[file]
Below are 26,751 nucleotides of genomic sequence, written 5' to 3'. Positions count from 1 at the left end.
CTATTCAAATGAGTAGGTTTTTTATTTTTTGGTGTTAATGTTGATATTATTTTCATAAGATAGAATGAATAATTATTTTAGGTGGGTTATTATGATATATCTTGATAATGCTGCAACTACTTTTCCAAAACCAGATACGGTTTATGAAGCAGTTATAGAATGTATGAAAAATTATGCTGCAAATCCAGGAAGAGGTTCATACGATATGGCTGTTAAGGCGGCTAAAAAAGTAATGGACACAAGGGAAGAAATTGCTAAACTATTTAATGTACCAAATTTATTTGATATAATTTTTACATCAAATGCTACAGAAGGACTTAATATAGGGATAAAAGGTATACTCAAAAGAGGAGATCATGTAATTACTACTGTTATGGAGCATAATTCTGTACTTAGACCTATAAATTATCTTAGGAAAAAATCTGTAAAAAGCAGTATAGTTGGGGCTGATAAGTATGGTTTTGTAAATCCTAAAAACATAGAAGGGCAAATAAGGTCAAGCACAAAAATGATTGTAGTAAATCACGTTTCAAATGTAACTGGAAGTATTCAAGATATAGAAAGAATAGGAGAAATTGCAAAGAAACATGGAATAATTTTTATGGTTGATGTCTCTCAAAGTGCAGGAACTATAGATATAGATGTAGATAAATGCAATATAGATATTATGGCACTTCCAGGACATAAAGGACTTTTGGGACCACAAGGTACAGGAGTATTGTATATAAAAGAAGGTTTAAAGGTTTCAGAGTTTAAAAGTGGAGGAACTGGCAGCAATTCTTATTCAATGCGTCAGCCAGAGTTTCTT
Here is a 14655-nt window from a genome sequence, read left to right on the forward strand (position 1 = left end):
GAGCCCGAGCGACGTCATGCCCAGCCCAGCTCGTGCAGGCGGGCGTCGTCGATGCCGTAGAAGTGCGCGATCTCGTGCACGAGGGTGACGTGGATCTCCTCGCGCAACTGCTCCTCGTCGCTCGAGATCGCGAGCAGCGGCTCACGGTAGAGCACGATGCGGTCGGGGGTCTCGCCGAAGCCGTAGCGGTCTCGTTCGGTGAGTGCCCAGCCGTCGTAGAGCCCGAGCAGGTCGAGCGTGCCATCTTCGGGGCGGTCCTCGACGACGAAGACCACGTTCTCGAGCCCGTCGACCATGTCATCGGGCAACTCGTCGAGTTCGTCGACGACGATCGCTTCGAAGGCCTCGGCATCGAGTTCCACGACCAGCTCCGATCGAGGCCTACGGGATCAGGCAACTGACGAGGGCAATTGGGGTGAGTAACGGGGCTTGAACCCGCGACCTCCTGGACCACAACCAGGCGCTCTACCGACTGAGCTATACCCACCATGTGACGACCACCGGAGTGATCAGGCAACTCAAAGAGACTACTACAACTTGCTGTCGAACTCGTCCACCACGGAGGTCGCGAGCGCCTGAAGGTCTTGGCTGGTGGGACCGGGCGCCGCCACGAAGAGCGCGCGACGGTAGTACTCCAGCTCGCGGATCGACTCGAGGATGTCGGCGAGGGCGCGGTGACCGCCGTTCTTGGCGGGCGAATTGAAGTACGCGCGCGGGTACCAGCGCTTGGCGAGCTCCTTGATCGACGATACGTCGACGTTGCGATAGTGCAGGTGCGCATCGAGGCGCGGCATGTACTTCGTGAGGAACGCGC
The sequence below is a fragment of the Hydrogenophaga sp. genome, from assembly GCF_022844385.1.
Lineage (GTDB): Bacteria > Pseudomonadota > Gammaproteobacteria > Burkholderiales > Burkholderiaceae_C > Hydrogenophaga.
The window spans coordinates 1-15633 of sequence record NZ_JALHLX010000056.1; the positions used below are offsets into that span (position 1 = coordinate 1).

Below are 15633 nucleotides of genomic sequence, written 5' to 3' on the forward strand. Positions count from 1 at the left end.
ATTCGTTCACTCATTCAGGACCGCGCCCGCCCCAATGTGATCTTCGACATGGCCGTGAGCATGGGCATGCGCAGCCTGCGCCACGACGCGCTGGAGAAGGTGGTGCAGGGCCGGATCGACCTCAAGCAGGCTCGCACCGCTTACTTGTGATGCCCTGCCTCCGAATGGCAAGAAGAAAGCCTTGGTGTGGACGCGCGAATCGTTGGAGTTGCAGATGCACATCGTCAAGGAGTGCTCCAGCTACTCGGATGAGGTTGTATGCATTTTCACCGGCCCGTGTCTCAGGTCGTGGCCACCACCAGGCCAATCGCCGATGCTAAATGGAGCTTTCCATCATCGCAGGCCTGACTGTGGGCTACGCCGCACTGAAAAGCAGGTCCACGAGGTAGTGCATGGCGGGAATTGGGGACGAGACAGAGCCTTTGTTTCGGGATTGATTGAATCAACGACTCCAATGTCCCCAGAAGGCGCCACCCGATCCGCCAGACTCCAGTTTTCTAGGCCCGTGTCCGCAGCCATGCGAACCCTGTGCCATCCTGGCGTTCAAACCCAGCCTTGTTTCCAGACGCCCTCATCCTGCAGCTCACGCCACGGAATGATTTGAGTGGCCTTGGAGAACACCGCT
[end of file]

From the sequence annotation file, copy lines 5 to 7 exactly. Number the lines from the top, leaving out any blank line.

The sequence below is a fragment of the Hydrogenophaga sp. genome, from assembly GCF_022844385.1.
Lineage (GTDB): Bacteria > Pseudomonadota > Gammaproteobacteria > Burkholderiales > Burkholderiaceae_C > Hydrogenophaga.
The window spans coordinates 1-15633 of sequence record NZ_JALHLX010000056.1; the positions used below are offsets into that span (position 1 = coordinate 1).